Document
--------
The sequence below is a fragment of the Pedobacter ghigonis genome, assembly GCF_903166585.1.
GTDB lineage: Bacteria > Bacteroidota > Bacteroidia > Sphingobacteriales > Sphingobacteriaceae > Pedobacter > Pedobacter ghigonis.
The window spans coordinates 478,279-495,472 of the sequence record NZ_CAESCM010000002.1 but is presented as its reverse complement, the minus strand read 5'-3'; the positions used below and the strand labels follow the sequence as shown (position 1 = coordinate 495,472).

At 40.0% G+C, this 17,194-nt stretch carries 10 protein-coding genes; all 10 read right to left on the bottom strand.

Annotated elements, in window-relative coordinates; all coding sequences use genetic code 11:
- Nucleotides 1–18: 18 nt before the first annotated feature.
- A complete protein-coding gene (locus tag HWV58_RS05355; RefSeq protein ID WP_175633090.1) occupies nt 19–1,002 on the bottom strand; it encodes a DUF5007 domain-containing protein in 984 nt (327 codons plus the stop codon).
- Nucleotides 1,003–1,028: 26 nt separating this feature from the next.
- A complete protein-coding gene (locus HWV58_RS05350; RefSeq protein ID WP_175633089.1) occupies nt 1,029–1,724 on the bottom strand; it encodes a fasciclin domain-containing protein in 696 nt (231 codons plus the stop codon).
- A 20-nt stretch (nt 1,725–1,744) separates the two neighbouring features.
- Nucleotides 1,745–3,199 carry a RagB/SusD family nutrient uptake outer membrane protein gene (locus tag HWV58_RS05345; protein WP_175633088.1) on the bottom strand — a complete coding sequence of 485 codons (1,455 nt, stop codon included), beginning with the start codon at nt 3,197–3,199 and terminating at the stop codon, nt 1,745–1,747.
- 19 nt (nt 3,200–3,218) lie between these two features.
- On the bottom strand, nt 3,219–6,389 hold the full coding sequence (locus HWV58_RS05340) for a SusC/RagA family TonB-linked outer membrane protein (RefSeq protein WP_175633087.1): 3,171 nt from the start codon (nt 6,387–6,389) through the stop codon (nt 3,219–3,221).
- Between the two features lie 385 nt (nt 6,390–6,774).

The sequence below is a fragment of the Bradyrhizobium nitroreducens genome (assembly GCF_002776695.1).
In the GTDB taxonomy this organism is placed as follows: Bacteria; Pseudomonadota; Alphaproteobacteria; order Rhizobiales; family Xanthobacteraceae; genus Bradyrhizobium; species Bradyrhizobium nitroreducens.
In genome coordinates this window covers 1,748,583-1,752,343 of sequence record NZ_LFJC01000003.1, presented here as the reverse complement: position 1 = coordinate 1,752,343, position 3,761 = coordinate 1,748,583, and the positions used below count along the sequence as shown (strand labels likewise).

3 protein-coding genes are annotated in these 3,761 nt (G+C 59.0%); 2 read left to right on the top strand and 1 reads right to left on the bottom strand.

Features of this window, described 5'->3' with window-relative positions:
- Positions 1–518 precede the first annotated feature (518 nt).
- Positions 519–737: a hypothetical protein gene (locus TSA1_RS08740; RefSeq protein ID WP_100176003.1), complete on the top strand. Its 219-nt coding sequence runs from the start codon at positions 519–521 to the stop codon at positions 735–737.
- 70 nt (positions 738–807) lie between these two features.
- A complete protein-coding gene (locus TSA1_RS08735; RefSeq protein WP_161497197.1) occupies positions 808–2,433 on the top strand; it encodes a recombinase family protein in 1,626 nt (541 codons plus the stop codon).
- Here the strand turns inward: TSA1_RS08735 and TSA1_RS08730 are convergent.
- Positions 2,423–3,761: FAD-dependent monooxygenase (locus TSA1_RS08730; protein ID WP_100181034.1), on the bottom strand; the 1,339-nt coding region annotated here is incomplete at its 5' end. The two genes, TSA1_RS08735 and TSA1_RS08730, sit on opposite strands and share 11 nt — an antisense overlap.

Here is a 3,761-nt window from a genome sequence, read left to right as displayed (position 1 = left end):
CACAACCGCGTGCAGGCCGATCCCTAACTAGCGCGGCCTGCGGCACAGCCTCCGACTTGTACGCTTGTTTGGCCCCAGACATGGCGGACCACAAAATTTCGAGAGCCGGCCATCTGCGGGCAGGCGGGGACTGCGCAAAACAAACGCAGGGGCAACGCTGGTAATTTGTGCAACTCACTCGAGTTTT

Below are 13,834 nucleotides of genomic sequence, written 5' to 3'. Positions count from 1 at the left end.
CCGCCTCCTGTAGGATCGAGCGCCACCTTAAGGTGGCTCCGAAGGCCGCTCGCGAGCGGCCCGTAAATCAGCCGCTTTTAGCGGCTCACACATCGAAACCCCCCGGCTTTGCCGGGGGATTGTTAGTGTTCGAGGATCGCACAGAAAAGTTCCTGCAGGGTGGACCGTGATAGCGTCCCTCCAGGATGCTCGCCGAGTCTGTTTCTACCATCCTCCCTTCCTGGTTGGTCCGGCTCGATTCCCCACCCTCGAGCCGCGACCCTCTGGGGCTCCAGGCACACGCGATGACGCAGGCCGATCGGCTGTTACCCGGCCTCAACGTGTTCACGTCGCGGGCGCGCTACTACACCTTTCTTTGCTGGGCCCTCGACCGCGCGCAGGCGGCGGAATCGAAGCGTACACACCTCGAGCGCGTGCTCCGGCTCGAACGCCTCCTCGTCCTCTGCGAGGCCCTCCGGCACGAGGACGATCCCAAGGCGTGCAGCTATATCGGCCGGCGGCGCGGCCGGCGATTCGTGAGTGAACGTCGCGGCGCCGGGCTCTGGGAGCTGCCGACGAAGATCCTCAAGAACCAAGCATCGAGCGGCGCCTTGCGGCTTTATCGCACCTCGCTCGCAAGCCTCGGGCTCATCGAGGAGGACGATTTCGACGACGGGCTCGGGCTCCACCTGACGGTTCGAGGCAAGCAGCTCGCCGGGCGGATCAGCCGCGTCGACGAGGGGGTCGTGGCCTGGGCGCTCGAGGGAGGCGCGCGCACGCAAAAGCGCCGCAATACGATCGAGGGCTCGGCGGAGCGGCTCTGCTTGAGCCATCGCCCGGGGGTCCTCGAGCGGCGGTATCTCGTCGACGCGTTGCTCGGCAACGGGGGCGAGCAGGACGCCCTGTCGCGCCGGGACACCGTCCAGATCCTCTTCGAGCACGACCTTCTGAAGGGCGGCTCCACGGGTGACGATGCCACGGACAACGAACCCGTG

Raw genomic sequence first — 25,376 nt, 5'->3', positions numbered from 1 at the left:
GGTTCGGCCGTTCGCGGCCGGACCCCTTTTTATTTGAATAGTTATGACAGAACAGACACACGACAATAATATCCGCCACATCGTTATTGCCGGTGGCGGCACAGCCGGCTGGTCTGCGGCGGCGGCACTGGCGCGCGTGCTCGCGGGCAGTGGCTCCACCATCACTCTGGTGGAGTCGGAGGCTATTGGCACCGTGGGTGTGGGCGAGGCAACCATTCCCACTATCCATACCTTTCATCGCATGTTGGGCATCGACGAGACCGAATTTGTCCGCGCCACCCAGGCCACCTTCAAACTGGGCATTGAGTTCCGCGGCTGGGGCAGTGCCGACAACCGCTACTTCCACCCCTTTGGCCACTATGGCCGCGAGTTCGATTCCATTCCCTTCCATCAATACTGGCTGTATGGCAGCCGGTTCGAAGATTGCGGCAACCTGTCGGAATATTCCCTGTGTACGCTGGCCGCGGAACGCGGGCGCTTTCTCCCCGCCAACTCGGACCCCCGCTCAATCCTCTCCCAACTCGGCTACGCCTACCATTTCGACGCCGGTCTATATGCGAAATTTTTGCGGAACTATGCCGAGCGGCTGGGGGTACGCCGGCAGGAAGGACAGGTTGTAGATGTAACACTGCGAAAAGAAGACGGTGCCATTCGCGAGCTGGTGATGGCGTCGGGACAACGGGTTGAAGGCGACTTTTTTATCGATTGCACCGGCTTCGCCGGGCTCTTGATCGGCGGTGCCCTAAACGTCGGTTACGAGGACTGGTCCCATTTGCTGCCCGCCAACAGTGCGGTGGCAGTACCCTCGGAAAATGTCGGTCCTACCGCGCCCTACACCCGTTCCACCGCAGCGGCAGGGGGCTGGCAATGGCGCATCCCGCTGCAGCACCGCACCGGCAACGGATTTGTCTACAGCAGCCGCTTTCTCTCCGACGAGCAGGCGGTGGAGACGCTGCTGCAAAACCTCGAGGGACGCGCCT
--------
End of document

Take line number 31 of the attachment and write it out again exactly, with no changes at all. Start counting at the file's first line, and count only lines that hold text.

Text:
GGTTCGGCCGTTCGCGGCCGGACCCCTTTTTATTTGAATAGTTATGACAGAACAGACACACGACAATAATATCCGCCACATCGTTATTGCCGGTGGCGGCACAGCCGGCTGGTCTGCGGCGGCGGCACTGGCGCGCGTGCTCGCGGGCAGTGGCTCCACCATCACTCTGGTGGAGTCGGAGGCTATTGGCACCGTGGGTGTGGGCGAGGCAACCATTCCCACTATCCATACCTTTCATCGCATGTTGGGCATCGACGAGACCGAATTTGTCCGCGCCACCCAGGCCACCTTCAAACTGGGCATTGAGTTCCGCGGCTGGGGCAGTGCCGACAACCGCTACTTCCACCCCTTTGGCCACTATGGCCGCGAGTTCGATTCCATTCCCTTCCATCAATACTGGCTGTATGGCAGCCGGTTCGAAGATTGCGGCAACCTGTCGGAATATTCCCTGTGTACGCTGGCCGCGGAACGCGGGCGCTTTCTCCCCGCCAACTCGGACCCCCGCTCAATCCTCTCCCAACTCGGCTACGCCTACCATTTCGACGCCGGTCTATATGCGAAATTTTTGCGGAACTATGCCGAGCGGCTGGGGGTACGCCGGCAGGAAGGACAGGTTGTAGATGTAACACTGCGAAAAGAAGACGGTGCCATTCGCGAGCTGGTGATGGCGTCGGGACAACGGGTTGAAGGCGACTTTTTTATCGATTGCACCGGCTTCGCCGGGCTCTTGATCGGCGGTGCCCTAAACGTCGGTTACGAGGACTGGTCCCATTTGCTGCCCGCCAACAGTGCGGTGGCAGTACCCTCGGAAAATGTCGGTCCTACCGCGCCCTACACCCGTTCCACCGCAGCGGCAGGGGGCTGGCAATGGCGCATCCCGCTGCAGCACCGCACCGGCAACGGATTTGTCTACAGCAGCCGCTTTCTCTCCGACGAGCAGGCGGTGGAGACGCTGCTGCAAAACCTCGAGGGACGCGCCT